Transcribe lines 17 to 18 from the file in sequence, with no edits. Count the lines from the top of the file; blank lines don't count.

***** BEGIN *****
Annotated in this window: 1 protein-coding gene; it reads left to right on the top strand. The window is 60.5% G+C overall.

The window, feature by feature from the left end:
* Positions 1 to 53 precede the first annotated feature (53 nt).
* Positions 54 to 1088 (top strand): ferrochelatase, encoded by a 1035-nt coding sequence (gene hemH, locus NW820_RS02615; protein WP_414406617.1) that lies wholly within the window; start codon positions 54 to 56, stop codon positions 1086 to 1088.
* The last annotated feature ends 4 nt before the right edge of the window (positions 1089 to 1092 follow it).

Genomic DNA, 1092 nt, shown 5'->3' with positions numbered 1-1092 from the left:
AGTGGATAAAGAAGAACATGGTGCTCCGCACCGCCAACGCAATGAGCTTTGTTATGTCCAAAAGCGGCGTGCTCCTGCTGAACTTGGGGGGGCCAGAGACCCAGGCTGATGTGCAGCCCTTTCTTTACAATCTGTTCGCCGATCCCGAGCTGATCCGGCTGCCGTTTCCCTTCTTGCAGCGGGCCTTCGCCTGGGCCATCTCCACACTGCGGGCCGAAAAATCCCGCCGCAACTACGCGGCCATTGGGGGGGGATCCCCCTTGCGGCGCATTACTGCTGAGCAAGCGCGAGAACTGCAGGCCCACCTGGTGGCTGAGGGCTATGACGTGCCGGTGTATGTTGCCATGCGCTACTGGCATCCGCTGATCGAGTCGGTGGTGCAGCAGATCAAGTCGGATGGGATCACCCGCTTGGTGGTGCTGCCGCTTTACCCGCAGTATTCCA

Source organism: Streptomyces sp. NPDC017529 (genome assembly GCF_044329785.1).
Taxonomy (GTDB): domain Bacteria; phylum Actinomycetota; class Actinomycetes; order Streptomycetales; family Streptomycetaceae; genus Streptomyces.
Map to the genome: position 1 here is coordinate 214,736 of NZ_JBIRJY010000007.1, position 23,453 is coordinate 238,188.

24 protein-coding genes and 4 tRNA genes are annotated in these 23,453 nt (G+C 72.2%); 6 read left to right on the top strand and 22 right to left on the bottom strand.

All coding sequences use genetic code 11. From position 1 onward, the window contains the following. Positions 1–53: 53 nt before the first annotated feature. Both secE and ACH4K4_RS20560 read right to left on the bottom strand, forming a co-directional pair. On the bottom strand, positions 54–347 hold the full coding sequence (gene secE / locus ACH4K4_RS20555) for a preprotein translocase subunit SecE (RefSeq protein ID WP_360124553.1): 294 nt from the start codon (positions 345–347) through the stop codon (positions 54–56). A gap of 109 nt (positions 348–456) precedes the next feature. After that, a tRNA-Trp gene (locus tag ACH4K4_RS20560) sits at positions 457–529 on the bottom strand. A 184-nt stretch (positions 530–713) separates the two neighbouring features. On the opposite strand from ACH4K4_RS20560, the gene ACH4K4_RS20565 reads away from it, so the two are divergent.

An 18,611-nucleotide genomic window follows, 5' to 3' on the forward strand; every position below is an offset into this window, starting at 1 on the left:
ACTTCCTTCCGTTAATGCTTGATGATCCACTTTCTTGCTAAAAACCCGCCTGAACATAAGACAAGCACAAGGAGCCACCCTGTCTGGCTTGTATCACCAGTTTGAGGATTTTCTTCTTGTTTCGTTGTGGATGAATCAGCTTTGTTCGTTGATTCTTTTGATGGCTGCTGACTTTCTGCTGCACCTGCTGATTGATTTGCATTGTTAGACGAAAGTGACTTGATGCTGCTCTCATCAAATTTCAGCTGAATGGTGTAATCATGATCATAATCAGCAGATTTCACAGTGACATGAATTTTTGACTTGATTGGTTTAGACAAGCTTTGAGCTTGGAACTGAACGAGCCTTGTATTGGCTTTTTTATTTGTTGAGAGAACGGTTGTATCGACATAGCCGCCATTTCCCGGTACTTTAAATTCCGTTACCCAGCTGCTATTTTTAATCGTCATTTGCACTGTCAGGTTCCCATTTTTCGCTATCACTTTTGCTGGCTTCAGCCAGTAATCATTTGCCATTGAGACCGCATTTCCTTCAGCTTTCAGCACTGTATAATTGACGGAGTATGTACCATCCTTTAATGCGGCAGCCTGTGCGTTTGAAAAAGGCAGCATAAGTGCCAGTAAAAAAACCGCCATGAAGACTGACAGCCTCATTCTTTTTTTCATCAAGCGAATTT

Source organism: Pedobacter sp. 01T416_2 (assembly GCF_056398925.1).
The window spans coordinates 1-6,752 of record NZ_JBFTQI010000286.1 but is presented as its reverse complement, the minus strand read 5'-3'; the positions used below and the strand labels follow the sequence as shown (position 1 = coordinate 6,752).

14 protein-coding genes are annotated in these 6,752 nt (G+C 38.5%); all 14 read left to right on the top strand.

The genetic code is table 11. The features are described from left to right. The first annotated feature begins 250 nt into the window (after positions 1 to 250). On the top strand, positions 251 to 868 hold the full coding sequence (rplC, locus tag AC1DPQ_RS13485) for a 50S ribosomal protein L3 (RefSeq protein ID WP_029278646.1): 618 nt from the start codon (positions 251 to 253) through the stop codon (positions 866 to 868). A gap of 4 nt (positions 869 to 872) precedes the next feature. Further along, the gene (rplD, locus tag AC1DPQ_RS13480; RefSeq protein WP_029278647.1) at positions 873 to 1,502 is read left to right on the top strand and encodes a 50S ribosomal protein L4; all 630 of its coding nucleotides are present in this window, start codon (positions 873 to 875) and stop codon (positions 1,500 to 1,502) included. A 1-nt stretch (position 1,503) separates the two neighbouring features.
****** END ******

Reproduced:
14 protein-coding genes are annotated in these 6,752 nt (G+C 38.5%); all 14 read left to right on the top strand.

The genetic code is table 11. The features are described from left to right. The first annotated feature begins 250 nt into the window (after positions 1 to 250). On the top strand, positions 251 to 868 hold the full coding sequence (rplC, locus tag AC1DPQ_RS13485) for a 50S ribosomal protein L3 (RefSeq protein ID WP_029278646.1): 618 nt from the start codon (positions 251 to 253) through the stop codon (positions 866 to 868). A gap of 4 nt (positions 869 to 872) precedes the next feature. Further along, the gene (rplD, locus tag AC1DPQ_RS13480; RefSeq protein WP_029278647.1) at positions 873 to 1,502 is read left to right on the top strand and encodes a 50S ribosomal protein L4; all 630 of its coding nucleotides are present in this window, start codon (positions 873 to 875) and stop codon (positions 1,500 to 1,502) included. A 1-nt stretch (position 1,503) separates the two neighbouring features.